I made a first visit to the RSPB reserve at Middleton Lakes in Staffordshire today, and did the Wetland Walk, which comes in at about 10,000 steps. There’s only one hide, but it’s a roomy one in the middle of the reserve, and I met a couple of chaps there who obviously know the site well and were very helpful in telling me the best times to visit, and what I might expect to see. One of them also spoke about the wildlife corridor which is opening up between a group of reserves running down the east side of Birmingham, which made me feel quite hopeful for the health and security of nature in this area.
At various points along the trail people had been dropping handfuls of seed, nuts, and dried mealworms on logs, railings, and walls, which provided some really nice photo opportunities as small birds came down to feed. I’ve chosen to feature this reed bunting today because he was so cute with his punky hairdo that he made me smile; but my Yes! of the day is in the extras: my first treecreeper of the year, spotted as I walked through a wood to get to the wetland are of the reserve.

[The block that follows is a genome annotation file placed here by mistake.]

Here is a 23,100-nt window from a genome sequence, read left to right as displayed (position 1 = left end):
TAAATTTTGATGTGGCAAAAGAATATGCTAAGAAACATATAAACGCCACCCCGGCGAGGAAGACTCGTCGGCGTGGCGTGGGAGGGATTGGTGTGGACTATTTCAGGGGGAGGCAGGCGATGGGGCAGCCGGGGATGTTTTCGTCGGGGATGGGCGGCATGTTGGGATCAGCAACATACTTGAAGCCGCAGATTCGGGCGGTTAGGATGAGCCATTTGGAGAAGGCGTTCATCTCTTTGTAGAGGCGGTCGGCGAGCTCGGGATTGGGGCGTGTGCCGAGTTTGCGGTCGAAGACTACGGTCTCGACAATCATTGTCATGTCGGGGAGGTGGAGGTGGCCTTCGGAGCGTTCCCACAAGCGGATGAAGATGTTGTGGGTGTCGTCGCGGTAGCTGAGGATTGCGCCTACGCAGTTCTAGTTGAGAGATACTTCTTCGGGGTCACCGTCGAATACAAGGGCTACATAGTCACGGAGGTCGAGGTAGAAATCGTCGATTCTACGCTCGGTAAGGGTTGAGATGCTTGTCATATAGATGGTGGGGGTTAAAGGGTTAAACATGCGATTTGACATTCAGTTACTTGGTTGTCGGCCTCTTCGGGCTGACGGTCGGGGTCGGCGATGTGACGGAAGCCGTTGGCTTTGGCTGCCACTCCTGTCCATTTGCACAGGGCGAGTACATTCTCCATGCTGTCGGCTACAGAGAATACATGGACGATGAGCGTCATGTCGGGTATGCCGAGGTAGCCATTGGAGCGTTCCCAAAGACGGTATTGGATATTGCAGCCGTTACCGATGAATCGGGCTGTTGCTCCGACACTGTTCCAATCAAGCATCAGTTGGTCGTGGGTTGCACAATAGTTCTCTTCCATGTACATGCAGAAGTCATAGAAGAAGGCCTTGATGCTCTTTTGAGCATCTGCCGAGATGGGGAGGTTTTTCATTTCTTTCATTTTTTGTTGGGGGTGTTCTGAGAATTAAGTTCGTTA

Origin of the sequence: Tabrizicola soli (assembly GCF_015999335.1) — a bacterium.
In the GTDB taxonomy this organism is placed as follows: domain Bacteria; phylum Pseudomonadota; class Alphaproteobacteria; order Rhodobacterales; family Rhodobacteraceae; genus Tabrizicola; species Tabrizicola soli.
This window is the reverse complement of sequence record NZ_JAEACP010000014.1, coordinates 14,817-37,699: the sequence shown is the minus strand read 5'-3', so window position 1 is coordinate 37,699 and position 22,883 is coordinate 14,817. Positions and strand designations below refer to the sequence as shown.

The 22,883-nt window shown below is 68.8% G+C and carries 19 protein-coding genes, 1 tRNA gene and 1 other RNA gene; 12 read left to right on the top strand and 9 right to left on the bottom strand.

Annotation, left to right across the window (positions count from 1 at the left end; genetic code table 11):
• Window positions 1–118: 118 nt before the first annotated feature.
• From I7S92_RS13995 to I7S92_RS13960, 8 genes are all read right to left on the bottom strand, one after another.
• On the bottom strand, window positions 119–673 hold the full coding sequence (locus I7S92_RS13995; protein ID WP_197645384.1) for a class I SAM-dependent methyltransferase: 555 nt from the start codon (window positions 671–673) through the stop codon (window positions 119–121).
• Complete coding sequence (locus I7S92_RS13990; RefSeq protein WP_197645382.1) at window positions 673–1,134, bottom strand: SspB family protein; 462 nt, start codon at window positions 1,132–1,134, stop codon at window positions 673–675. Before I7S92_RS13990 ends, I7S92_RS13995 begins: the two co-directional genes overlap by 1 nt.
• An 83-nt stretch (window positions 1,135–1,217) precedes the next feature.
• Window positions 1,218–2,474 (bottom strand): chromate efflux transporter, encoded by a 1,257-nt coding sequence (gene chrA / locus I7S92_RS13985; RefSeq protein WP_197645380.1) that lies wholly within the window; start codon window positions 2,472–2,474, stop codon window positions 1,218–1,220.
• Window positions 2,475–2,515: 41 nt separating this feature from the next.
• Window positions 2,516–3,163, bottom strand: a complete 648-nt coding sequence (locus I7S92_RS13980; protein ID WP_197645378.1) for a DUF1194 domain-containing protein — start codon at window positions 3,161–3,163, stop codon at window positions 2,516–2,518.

The other quite notable thing about Middleton Lakes is that there’s a heronry in some large oak trees quite close to the car park, and there were already signs of nesting taking place today.
After my walk I felt in need of coffee, so it’s handy that about 100m from the RSPB car park is Middleton Hall, which has a nice café in a small courtyard retail area. The Hall was open, but by this time I was keen to get back on the road, so I passed on it today; but it has a fascinating history, and looks as though it will be worth a visit in its own right on another occasion.
96 Little egret
97 Ringed plover